Monday, April 11, 2016

Cardinal Stars Flimsy

In 2009 my local quilt shop had a bolt of this gorgeous "Wild Wings" fabric:


I think it sold out in about 3 weeks. Fortunately, I bought 3 metres! I had a vague plan of using it for a border for a lap quilt.

In November 2010 I finally started the project. The plan was to make a pieced centre with alternating yellow stars and red/black diamonds, and use the cardinal fabric for the border. But, my piecing was not very accurate then, and it didn't go well. And the design felt uninspired.

So, I redesigned it a gazillion times (more or less). In 2013 I decided to take apart those first blocks, trim the units more accurately, and re-sew the blocks. In 2014 I decided to make the units into star-in-a-star blocks.


The setting idea is from a quilt in an old Quiltmania, possibly named "Les Roses Bleues," but I can't swear to that. That quilt also had a large background print, a floral (with blue roses), and they framed each block in a narrow border like this and "floated" it on the background. Although I planned to, I never made it. So, I was happy to use the same idea here:

Cardinal Stars, 64" (163 cm) square
Since the background is almost the "focus" of the quilt, I used most of my 3 metres. The borders were pieced, because I wanted to break up the repeat on the fabric, and try for a more natural distribution of birds. You can see that the centre, though, is one 20" square of fabric.

Overall, I think my plan worked better than I expected! I was worried that the block colours wouldn't match the background, or that the solids would be too jarring against the print. But, I think the blocks are balanced with the print, and neither is too dominant. I was very careful when I chose that jade green solid, and took the print to the store to match it.

Most of all, I am glad to have the flimsy done! And I do not plan any further delays on the quilting. Suddenly I'm in a finishing frame of mind again! Let's hope it lasts. :D

12 comments:

  1. It does look balanced. And it is floating on that amazing background.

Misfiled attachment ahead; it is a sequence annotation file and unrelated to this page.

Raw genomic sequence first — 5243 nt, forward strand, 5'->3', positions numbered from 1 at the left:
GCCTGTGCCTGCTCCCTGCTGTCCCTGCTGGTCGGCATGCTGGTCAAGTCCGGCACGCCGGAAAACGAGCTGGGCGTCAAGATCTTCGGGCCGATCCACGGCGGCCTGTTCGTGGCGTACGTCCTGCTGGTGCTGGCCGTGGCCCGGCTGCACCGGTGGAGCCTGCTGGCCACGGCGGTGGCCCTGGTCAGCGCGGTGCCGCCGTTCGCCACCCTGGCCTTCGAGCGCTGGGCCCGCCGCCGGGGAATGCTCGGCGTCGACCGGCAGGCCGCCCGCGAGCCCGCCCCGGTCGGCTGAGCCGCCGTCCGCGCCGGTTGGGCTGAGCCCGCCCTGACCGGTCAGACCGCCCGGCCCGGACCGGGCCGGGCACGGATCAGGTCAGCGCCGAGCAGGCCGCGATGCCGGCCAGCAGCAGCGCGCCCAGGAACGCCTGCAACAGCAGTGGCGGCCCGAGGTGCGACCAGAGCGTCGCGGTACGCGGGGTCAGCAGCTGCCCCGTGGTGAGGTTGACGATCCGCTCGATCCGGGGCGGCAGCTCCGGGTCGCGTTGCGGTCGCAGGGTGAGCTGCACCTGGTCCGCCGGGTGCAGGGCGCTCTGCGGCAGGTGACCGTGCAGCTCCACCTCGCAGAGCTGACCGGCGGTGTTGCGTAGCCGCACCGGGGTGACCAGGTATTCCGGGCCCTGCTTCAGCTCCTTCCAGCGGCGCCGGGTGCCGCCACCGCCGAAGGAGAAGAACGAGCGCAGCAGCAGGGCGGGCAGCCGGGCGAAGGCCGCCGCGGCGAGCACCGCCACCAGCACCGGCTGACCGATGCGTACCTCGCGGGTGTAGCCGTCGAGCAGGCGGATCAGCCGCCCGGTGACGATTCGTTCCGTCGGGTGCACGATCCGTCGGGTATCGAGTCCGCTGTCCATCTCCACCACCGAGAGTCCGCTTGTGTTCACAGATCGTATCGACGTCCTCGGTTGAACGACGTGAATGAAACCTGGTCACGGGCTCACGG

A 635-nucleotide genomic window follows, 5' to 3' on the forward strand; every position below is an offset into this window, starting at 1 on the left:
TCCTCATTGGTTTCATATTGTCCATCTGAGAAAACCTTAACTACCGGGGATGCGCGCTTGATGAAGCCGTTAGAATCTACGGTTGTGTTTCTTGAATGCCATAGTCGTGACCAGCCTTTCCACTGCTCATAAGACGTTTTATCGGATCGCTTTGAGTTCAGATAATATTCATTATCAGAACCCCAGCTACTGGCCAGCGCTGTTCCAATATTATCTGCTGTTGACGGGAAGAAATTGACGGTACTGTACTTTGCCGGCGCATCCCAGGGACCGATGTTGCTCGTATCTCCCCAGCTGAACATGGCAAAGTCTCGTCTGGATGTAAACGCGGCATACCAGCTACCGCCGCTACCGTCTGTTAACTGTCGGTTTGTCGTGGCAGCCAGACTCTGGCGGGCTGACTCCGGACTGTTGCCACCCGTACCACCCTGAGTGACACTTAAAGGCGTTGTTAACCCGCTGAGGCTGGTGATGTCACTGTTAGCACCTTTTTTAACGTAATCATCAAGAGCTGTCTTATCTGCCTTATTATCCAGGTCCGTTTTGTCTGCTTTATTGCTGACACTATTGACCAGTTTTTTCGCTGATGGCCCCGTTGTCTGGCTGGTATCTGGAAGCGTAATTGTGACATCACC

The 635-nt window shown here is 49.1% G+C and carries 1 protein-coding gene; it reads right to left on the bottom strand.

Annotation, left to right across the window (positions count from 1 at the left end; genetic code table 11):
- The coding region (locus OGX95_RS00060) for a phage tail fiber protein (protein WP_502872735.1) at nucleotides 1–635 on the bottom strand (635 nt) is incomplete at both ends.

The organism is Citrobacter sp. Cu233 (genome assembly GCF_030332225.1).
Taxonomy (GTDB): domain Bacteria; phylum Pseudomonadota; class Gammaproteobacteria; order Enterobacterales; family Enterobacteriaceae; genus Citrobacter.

Good Job! An inspiration for those of us who have lots of unfinished bunches of blocks and don't know quite what to do with them

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  2. how lovely this is what a wondefrul fabric you bought

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  3. I love your final results with that beautiful fabric. Seems like it was a good thing that you put the project away and waited for the perfecting blending of inspiration and skills. Great job!

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  4. Love that you changed up the stars when your skills improved. That focus fabric is just lovely and what a nice way to showcase it!--Terry

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    1. Thanks, Terry! It took long enough, but eventually the plan emerged!

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  5. Fabulous fabric and absolutely spot-on colour matching. I admire your long term patience, persistence and perfection in doing justice to your ideas.

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    1. Thanks, Jillian! Sometimes it's an open question, what's persistence and what's ridiculous intractability. But, it turned out well, so I guess this time it's persistence!

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  6. What a great quilt! It looks like a challenging fabric, but you made it shine with this setting.:)

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  7. What a great post. I just love to read about the process quilters go through when they are creating their own quilt. That bird fabric is beautiful and you are so right to work at it till you are happy with the result which is gorgeous, btw. I embroidered large floral blocks 2 years ago and tried many different pieced blocks around them. I finally settled on one of the tries but I am not happy with it. I've moved on to other projects but still think about it. Sigh.

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    1. Thank you, Jocelyn! I think everyone has to find their own balance. Since I have plenty of room in the basement for all my UFOs, I have the luxury of circling around to them later when my skills improve. Maybe it is a mixed blessing!

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  8. Good use of that lovely bird fabric. Here the real cardinals are singing up s storm. Mating season I would guess.

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  9. I would have snapped up those birds too. Great post - and I really like where you got to in the end, even if it took ages. I think sometimes it's the small details that maybe no one notices that make a big difference - in this case piecing your bird fabric so that you break up the pattern repetition.

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Happy stitching!

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